The first step (1/StartBuild) is to compile the package and game binaries using Lyra Sample Game to produce game server binaries sets, for Graviton and x86 using the command docker build.

Avoid use of platform specific package names like amd64 and aarch64 to simplify the build scripts. For example, instead of using:

ARG ARCH=aarch64 or amd64

RUN curl "${ARCH}.zip"

RUN unzip

RUN ./aws/install


RUN pip install awscli

Next, we build (2/Pull code & build) the image by reusing the docker build step for x86 and run it on a Graviton-based instance (see the BuildARMAssets and BuildAMDAssets CodeBuild projects) and then create a docker manifest that includes both images (see AssembleAssetsBuilds CodeBuild project) so the docker client (the k8s node that hosts the container app) pulls the platform specific docker image at deploy-time instead of maintaining two docker image configurations.

Note that our example uses the CodeBuild images for Graviton and x86 to build the same code and config. The extra CodeBuild step (BuildARMAssets) runs at the same time as the original step (BuildAMDAssets), keeping the total build time 12 minutes for fresh build and 5 minutes when using ECR cache for continuous incremental builds.

Figure 4 - CodePipeline that pulls code and build two images with single image URI in ECR

Figure 4 – CodePipeline that pulls code and build two images with single image URI in ECR

How we deployed the game

We deployed the Graviton and X86 variants of the game on Amazon Elastic Kubernetes Service (EKS) as a Kubernetes (K8s) deployment that controls the number of game servers (K8s pods). We controlled the game server connectivity with a NodePort K8s service per K8s pod to allow public access to the game clients. We used Karpenter to provision the Amazon EC2 instances and used Amazon CloudWatch Container Insights to monitor the CPU, network, and memory consumption.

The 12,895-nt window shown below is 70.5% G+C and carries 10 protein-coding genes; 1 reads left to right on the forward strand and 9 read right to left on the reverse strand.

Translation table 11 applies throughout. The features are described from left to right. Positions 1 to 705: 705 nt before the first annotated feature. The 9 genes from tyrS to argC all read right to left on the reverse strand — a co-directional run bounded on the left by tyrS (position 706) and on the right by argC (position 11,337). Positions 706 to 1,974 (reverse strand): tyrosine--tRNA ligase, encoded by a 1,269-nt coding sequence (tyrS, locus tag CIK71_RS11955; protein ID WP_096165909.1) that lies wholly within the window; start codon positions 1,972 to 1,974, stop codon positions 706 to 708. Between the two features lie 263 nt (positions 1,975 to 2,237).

We used Karpenter to provision the Amazon EC2 instances and used Amazon CloudWatch Container Insights to monitor the CPU, network, and memory consumption.

We used a multi-platform docker image to ensure both k8s deployment variants run the same code and configuration. We used the pod lifecycle postStart hook to create a pod-specific label which is used by the players that connects the game.

Finally, we used the pod lifecycle preStop hook to clean-up the service when the pod terminates.

image: $AWS_ACCOUNT.dkr.ecr.$
imagePullPolicy: Always
command: ["/usr/local/lyra_starter_game/"]
      command:["kubectl delete svc `kubectl get svc|grep $POD_NAME | awk '{print $1}'`"]

Try it yourself by following the tutorial and deploy the Amazon EKS Container Insights using the quick start instructions.

Play and observe the game server performance

The last step is to play the game is to discover the game server endpoints and connect the game clients with the Lyra Game Starter server.

In the example below, our game server endpoints are:,

[$]kubectl get svc | grep NodePort| awk '{print $1,$5}'

lyramd64-6bf8cdd4db-ts7hq-svc-34-216-42-162 7777:32384/UDP

lyrarm64-5568b7bc6c-wtrqx-svc-35-82-31-15 7777:32019/UDP

If you haven’t done so in the build phase, compile and package the client binaries for your favorite OS and connect the game servers. On Windows:

./Binaries/Win64/<PROJECT_NAME>Client.exe -WINDOWED -ResX=800 -ResY=450

./Binaries/Win64/<PROJECT_NAME>Client.exe -WINDOWED -ResX=800 -ResY=450

The -WINDOWED, -ResX=<HORIZONTAL_RESOLUTION>,and –ResY=<VERTICAL_RESOLUTION> command-line are set here for convenience. This enables you to see both client windows on the same screen for testing purposes.

At this point you will be in two game sessions opened so get ready to shoot 30 bots 😀

At this point you will be in two game sessions opened so get ready to shoot 30 bots


Graviton instances provide the scalability, performance, and cost effectiveness needed to provide an excellent gaming experience for a large number of players. Epic Games and AWS have collaborated to build support for AWS Graviton instances into Unreal Engine. We have shown you a fun game powered by Unreal Engine that uses 22% less CPU with c7g.large and is 42% more cost efficient than the c6a.large EC2 instance. We’ve also shown you a method to benchmark your game on Amazon EKS, AWS CodePipeline, and Amazon CloudWatch. We invite you to try this with your game to benefit from high performance and optimized cost.